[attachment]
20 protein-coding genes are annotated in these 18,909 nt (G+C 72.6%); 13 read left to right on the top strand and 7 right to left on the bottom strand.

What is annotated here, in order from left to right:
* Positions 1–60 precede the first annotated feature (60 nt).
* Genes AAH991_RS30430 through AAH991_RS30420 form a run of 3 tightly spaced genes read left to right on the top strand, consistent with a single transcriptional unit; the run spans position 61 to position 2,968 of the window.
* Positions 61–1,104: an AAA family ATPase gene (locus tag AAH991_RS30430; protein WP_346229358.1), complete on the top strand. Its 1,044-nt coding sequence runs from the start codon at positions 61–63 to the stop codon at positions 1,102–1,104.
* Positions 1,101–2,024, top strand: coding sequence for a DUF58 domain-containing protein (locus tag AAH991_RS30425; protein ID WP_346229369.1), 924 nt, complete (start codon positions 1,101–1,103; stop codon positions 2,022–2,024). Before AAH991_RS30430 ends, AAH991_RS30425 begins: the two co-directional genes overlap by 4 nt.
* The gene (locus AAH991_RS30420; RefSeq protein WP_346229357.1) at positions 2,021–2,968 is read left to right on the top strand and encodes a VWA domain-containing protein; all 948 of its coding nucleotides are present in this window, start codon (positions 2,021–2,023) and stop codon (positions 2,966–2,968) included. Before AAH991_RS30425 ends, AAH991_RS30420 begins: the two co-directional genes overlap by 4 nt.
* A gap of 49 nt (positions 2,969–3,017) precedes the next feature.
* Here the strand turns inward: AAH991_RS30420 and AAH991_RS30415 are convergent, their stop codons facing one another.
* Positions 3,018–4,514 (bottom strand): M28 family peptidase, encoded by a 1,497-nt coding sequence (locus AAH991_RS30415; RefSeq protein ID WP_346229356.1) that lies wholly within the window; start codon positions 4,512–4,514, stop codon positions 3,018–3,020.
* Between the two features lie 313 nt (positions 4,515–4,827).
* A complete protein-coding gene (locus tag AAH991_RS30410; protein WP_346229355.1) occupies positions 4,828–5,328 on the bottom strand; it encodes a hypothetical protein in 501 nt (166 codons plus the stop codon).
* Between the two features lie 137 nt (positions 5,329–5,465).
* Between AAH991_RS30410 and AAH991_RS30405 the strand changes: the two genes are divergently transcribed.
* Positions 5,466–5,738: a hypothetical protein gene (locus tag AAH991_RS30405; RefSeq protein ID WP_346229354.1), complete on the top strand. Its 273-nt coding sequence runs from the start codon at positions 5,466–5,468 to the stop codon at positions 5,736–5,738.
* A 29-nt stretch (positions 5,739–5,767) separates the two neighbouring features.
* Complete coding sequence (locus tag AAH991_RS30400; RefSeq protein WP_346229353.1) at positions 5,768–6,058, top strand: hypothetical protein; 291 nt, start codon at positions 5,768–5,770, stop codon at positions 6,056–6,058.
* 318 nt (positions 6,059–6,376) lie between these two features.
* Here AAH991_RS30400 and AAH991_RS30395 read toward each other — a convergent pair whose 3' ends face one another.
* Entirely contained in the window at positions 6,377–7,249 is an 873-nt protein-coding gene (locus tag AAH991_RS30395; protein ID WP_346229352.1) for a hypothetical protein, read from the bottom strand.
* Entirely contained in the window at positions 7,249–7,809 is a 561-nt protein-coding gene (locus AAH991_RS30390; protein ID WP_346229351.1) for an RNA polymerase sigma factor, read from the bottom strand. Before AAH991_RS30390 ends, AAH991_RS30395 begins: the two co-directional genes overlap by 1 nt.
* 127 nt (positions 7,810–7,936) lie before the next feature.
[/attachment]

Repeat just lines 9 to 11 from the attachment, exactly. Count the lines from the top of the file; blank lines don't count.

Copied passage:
* Here the strand turns inward: AAH991_RS30420 and AAH991_RS30415 are convergent, their stop codons facing one another.
* Positions 3,018–4,514 (bottom strand): M28 family peptidase, encoded by a 1,497-nt coding sequence (locus AAH991_RS30415; RefSeq protein ID WP_346229356.1) that lies wholly within the window; start codon positions 4,512–4,514, stop codon positions 3,018–3,020.
* Between the two features lie 313 nt (positions 4,515–4,827).